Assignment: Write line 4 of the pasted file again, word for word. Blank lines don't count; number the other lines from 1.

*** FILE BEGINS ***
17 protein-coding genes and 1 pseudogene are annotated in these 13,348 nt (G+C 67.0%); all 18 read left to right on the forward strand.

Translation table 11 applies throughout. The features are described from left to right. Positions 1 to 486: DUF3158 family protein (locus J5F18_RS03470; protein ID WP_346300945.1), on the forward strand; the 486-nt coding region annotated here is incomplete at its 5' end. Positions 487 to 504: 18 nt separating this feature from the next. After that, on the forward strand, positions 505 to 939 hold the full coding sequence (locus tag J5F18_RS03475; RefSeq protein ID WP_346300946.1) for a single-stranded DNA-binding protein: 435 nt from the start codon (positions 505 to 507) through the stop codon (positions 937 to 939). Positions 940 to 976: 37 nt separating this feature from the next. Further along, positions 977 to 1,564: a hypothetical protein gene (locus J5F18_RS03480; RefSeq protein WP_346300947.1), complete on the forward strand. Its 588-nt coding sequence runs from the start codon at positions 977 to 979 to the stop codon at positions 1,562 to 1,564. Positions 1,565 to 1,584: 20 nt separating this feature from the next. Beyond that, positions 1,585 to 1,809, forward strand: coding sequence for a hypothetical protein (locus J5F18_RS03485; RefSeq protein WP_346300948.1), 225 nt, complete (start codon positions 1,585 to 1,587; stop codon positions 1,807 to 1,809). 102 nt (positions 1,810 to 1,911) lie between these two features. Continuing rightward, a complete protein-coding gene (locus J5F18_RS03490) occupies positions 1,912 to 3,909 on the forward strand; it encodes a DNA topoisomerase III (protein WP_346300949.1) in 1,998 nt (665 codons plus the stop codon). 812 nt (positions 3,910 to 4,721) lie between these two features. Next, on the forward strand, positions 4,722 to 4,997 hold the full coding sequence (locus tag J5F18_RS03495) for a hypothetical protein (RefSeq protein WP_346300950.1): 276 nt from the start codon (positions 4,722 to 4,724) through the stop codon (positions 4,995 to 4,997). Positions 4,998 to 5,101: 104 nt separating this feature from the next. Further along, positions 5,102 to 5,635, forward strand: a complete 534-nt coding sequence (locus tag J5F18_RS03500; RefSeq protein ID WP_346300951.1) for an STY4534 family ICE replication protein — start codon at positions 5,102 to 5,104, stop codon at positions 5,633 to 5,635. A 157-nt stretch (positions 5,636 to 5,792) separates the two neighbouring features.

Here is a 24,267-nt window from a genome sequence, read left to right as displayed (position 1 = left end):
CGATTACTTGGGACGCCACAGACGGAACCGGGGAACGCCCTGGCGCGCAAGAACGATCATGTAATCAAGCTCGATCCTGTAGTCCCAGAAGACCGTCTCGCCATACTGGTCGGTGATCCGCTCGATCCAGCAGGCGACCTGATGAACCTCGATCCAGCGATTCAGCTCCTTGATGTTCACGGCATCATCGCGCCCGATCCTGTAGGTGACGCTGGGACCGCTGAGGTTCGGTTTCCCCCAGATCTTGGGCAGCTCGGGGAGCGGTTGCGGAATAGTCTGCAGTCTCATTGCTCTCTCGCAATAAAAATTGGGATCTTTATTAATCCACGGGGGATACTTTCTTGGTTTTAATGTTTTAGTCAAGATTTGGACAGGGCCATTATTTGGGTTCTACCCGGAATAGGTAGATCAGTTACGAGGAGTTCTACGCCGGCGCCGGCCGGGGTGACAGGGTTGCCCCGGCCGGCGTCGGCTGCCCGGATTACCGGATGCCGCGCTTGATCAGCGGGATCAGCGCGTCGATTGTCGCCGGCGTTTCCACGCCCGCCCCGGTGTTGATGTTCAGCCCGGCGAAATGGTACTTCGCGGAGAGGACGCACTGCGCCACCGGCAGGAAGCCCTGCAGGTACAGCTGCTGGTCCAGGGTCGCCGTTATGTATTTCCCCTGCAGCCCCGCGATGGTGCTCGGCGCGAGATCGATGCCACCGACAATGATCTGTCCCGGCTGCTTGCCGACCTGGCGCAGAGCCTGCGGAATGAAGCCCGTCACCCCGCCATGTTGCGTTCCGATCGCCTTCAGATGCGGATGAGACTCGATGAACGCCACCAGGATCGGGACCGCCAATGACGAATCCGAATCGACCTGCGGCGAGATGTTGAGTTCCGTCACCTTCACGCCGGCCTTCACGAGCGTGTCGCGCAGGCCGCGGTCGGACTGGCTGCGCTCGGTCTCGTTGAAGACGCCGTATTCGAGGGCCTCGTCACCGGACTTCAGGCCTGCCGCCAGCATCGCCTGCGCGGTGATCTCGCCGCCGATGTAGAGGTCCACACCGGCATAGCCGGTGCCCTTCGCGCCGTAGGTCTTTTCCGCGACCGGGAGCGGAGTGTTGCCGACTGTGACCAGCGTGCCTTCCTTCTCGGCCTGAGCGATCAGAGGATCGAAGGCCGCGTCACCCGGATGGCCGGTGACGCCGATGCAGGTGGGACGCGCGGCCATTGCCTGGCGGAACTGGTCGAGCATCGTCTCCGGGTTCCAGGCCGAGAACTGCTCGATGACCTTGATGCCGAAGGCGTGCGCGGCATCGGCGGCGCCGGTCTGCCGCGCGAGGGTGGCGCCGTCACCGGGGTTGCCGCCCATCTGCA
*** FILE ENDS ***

CGATTACTTGGGACGCCACAGACGGAACCGGGGAACGCCCTGGCGCGCAAGAACGATCATGTAATCAAGCTCGATCCTGTAGTCCCAGAAGACCGTCTCGCCATACTGGTCGGTGATCCGCTCGATCCAGCAGGCGACCTGATGAACCTCGATCCAGCGATTCAGCTCCTTGATGTTCACGGCATCATCGCGCCCGATCCTGTAGGTGACGCTGGGACCGCTGAGGTTCGGTTTCCCCCAGATCTTGGGCAGCTCGGGGAGCGGTTGCGGAATAGTCTGCAGTCTCATTGCTCTCTCGCAATAAAAATTGGGATCTTTATTAATCCACGGGGGATACTTTCTTGGTTTTAATGTTTTAGTCAAGATTTGGACAGGGCCATTATTTGGGTTCTACCCGGAATAGGTAGATCAGTTACGAGGAGTTCTACGCCGGCGCCGGCCGGGGTGACAGGGTTGCCCCGGCCGGCGTCGGCTGCCCGGATTACCGGATGCCGCGCTTGATCAGCGGGATCAGCGCGTCGATTGTCGCCGGCGTTTCCACGCCCGCCCCGGTGTTGATGTTCAGCCCGGCGAAATGGTACTTCGCGGAGAGGACGCACTGCGCCACCGGCAGGAAGCCCTGCAGGTACAGCTGCTGGTCCAGGGTCGCCGTTATGTATTTCCCCTGCAGCCCCGCGATGGTGCTCGGCGCGAGATCGATGCCACCGACAATGATCTGTCCCGGCTGCTTGCCGACCTGGCGCAGAGCCTGCGGAATGAAGCCCGTCACCCCGCCATGTTGCGTTCCGATCGCCTTCAGATGCGGATGAGACTCGATGAACGCCACCAGGATCGGGACCGCCAATGACGAATCCGAATCGACCTGCGGCGAGATGTTGAGTTCCGTCACCTTCACGCCGGCCTTCACGAGCGTGTCGCGCAGGCCGCGGTCGGACTGGCTGCGCTCGGTCTCGTTGAAGACGCCGTATTCGAGGGCCTCGTCACCGGACTTCAGGCCTGCCGCCAGCATCGCCTGCGCGGTGATCTCGCCGCCGATGTAGAGGTCCACACCGGCATAGCCGGTGCCCTTCGCGCCGTAGGTCTTTTCCGCGACCGGGAGCGGAGTGTTGCCGACTGTGACCAGCGTGCCTTCCTTCTCGGCCTGAGCGATCAGAGGATCGAAGGCCGCGTCACCCGGATGGCCGGTGACGCCGATGCAGGTGGGACGCGCGGCCATTGCCTGGCGGAACTGGTCGAGCATCGTCTCCGGGTTCCAGGCCGAGAACTGCTCGATGACCTTGATGCCGAAGGCGTGCGCGGCATCGGCGGCGCCGGTCTGCCGCGCGAGGGTGGCGCCGTCACCGGGGTTGCCGCCCATCTGCA